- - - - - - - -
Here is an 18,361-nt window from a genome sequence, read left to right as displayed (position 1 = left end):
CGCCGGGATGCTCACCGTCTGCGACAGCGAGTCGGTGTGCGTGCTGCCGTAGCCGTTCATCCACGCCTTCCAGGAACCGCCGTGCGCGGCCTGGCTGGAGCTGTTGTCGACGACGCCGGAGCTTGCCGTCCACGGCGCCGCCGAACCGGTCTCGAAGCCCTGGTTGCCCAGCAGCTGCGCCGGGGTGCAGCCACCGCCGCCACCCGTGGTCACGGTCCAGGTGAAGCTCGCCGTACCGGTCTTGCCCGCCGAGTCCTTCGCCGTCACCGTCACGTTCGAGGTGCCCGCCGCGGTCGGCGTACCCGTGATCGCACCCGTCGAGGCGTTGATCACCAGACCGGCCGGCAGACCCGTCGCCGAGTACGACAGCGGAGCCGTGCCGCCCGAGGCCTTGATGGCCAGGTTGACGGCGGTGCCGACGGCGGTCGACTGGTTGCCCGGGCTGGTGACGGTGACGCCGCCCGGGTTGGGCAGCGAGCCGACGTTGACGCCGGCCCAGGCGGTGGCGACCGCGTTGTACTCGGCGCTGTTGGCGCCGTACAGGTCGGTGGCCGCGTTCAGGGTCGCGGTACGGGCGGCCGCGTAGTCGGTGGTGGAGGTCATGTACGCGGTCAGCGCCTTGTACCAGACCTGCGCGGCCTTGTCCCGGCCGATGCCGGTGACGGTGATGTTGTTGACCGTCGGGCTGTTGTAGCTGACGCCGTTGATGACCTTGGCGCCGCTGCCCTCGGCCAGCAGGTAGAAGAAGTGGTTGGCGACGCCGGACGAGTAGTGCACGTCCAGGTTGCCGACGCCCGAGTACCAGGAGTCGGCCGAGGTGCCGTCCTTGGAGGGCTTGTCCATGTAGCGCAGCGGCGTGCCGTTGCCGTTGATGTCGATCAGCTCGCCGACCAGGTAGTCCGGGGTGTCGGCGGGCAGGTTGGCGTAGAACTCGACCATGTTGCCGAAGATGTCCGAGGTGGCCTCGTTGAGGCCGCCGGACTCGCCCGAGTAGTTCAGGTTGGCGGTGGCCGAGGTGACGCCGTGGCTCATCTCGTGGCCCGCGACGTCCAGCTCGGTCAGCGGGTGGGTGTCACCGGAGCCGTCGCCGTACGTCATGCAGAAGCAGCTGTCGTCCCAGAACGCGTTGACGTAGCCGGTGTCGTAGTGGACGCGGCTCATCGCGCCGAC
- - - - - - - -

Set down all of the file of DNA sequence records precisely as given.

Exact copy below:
Here is an 18,361-nt window from a genome sequence, read left to right as displayed (position 1 = left end):
CGCCGGGATGCTCACCGTCTGCGACAGCGAGTCGGTGTGCGTGCTGCCGTAGCCGTTCATCCACGCCTTCCAGGAACCGCCGTGCGCGGCCTGGCTGGAGCTGTTGTCGACGACGCCGGAGCTTGCCGTCCACGGCGCCGCCGAACCGGTCTCGAAGCCCTGGTTGCCCAGCAGCTGCGCCGGGGTGCAGCCACCGCCGCCACCCGTGGTCACGGTCCAGGTGAAGCTCGCCGTACCGGTCTTGCCCGCCGAGTCCTTCGCCGTCACCGTCACGTTCGAGGTGCCCGCCGCGGTCGGCGTACCCGTGATCGCACCCGTCGAGGCGTTGATCACCAGACCGGCCGGCAGACCCGTCGCCGAGTACGACAGCGGAGCCGTGCCGCCCGAGGCCTTGATGGCCAGGTTGACGGCGGTGCCGACGGCGGTCGACTGGTTGCCCGGGCTGGTGACGGTGACGCCGCCCGGGTTGGGCAGCGAGCCGACGTTGACGCCGGCCCAGGCGGTGGCGACCGCGTTGTACTCGGCGCTGTTGGCGCCGTACAGGTCGGTGGCCGCGTTCAGGGTCGCGGTACGGGCGGCCGCGTAGTCGGTGGTGGAGGTCATGTACGCGGTCAGCGCCTTGTACCAGACCTGCGCGGCCTTGTCCCGGCCGATGCCGGTGACGGTGATGTTGTTGACCGTCGGGCTGTTGTAGCTGACGCCGTTGATGACCTTGGCGCCGCTGCCCTCGGCCAGCAGGTAGAAGAAGTGGTTGGCGACGCCGGACGAGTAGTGCACGTCCAGGTTGCCGACGCCCGAGTACCAGGAGTCGGCCGAGGTGCCGTCCTTGGAGGGCTTGTCCATGTAGCGCAGCGGCGTGCCGTTGCCGTTGATGTCGATCAGCTCGCCGACCAGGTAGTCCGGGGTGTCGGCGGGCAGGTTGGCGTAGAACTCGACCATGTTGCCGAAGATGTCCGAGGTGGCCTCGTTGAGGCCGCCGGACTCGCCCGAGTAGTTCAGGTTGGCGGTGGCCGAGGTGACGCCGTGGCTCATCTCGTGGCCCGCGACGTCCAGCTCGGTCAGCGGGTGGGTGTCACCGGAGCCGTCGCCGTACGTCATGCAGAAGCAGCTGTCGTCCCAGAACGCGTTGACGTAGCCGGTGTCGTAGTGGACGCGGCTCATCGCGCCGAC